Become a MacRumors Supporter for $25/year with no ads, private forums, and more!

MacRumors

macrumors bot
Original poster
Apr 12, 2001
52,098
13,723



Apple today shared a pair of heartfelt videos titled Real Stories and Real Stories: Michael on its YouTube channel.

apple-watch-real-stories-featured.jpg

The first video focuses on the Apple Watch's potential to save lives, including a man who crashed while kitesurfing and used his Apple Watch to call his son, a 13-year-old boy whose Apple Watch alerted him to an elevated heart rate, a mother in a car crash who called 911 from her Apple Watch, and a man with blood clots.

"People reach out to Apple all the time to share how Apple Watch has become an indispensable part of their lives," said Apple in the Real Stories video description. "Here are some of their stories."


The second video highlights the story of Michael Jackson, from Duluth, Minnesota, who was born with spastic quadriplegia cerebral palsy. One night, he was woken up by an Apple Watch notification about an elevated heart rate, rushed to the emergency room, and found to have sepsis, a potentially fatal condition.

"Many people reach out to Apple to share how receiving heart rate notifications on Apple Watch has helped them recognize and react to serious conditions," the second video description reads. "Here is Michael's story."


The videos coincide with today's release of watchOS 5.1.2, which enables the ECG app on the Apple Watch Series 4 in the United States.

Article Link: Apple Shares Heartfelt 'Real Stories' From Apple Watch Wearers in Latest Videos
 

macduke

macrumors G4
Jun 27, 2007
11,368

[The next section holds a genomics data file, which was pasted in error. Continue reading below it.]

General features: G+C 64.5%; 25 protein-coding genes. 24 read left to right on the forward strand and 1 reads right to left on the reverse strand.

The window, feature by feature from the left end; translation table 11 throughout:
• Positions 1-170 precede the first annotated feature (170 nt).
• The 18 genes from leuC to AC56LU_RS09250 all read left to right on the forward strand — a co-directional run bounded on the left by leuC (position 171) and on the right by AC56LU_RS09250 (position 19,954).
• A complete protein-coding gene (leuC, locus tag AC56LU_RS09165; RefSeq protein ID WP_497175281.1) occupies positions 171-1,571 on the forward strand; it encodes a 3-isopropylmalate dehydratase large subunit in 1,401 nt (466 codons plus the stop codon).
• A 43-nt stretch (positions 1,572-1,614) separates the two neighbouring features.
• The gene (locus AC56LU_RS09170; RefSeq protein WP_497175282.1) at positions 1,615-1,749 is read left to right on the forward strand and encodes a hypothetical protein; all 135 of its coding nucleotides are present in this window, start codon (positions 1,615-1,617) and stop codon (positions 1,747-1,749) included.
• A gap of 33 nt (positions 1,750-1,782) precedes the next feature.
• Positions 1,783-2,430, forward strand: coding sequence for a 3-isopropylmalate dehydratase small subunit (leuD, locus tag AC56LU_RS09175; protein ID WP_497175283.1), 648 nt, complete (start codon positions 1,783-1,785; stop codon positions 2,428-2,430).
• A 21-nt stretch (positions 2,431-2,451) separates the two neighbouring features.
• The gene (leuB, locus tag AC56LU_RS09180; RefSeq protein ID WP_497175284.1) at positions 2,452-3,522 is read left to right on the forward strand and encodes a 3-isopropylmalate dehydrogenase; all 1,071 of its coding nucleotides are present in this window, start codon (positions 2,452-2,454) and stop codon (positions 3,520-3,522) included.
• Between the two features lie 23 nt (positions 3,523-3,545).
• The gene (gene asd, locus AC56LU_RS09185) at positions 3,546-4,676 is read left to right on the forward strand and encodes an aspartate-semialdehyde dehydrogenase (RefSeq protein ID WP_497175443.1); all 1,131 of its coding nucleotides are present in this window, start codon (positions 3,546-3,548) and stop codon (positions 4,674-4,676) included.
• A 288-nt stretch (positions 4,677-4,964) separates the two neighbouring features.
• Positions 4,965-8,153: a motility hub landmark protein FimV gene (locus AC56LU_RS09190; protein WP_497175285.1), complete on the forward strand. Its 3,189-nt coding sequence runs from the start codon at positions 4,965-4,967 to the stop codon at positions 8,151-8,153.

15,483
Central U.S.
It's too bad these features weren't around a couple years ago. My uncle fell to the ground and died of a massive heart attack nearly two years ago. He was an early adopter of Apple Watch and was wearing it when he died. If it was able to detect irregular heart rhythms and sudden falls back then, he may still be alive today. He was in really good shape and 53 years old. He had just returned from the gym, took a break inside because he was feeling weird, and then after a while got up and decided to go outside and wash his truck. He was like father to me because my actual father is garbage. I'm glad that Apple has developed this technology to help other people not lose loved ones like I did. I just wish it had been developed sooner.
 
Comment

wigby

macrumors 68020
Jun 7, 2007
2,080
1,686
It's too bad these features weren't around a couple years ago. My uncle fell to the ground and died of a massive heart attack nearly two years ago. He was an early adopter of Apple Watch and was wearing it when he died. If it was able to detect irregular heart rhythms and sudden falls back then, he may still be alive today. He was in really good shape and 53 years old. He had just returned from the gym, took a break inside because he was feeling weird, and then after a while got up and decided to go outside and wash his truck. He was like father to me because my actual father is garbage. I'm glad that Apple has developed this technology to help other people not lose loved ones like I did. I just wish it had been developed sooner.
Sorry your father was garbage but it sounds like you got to know your uncle well and are a better person for it. I suppose technology will always include this bittersweet loss / potential relationship, especially health related advances.
 
  • Like
Reactions: Ntombi
Comment

Kermetajb

macrumors regular
Jun 17, 2016
107
101
It depends, if I'm left half assed, I'll take the peace and tranquility of death any day.
I am a nurse practitioner and I can tell you that this particular feature of the new Apple Watch would actually prevent what you are describing. Atrial fibrillation most commonly causes blood clots to form in the heart where they often are pumped up to the brain. This is called a stroke and generally leaves people debilitated, not dead. So, detecting this problem quickly would actually prevent what you fear would happen in the event that someone sought medical care after receiving an alert.

Keep in mind that we have reached a point in medicine where we can generally keep people alive when serious medical conditions occur. People don’t “drop dead” nearly as much as they used to. Again, they usually are just debilitated by a condition that was not treated quickly. So prevention and early detection are key.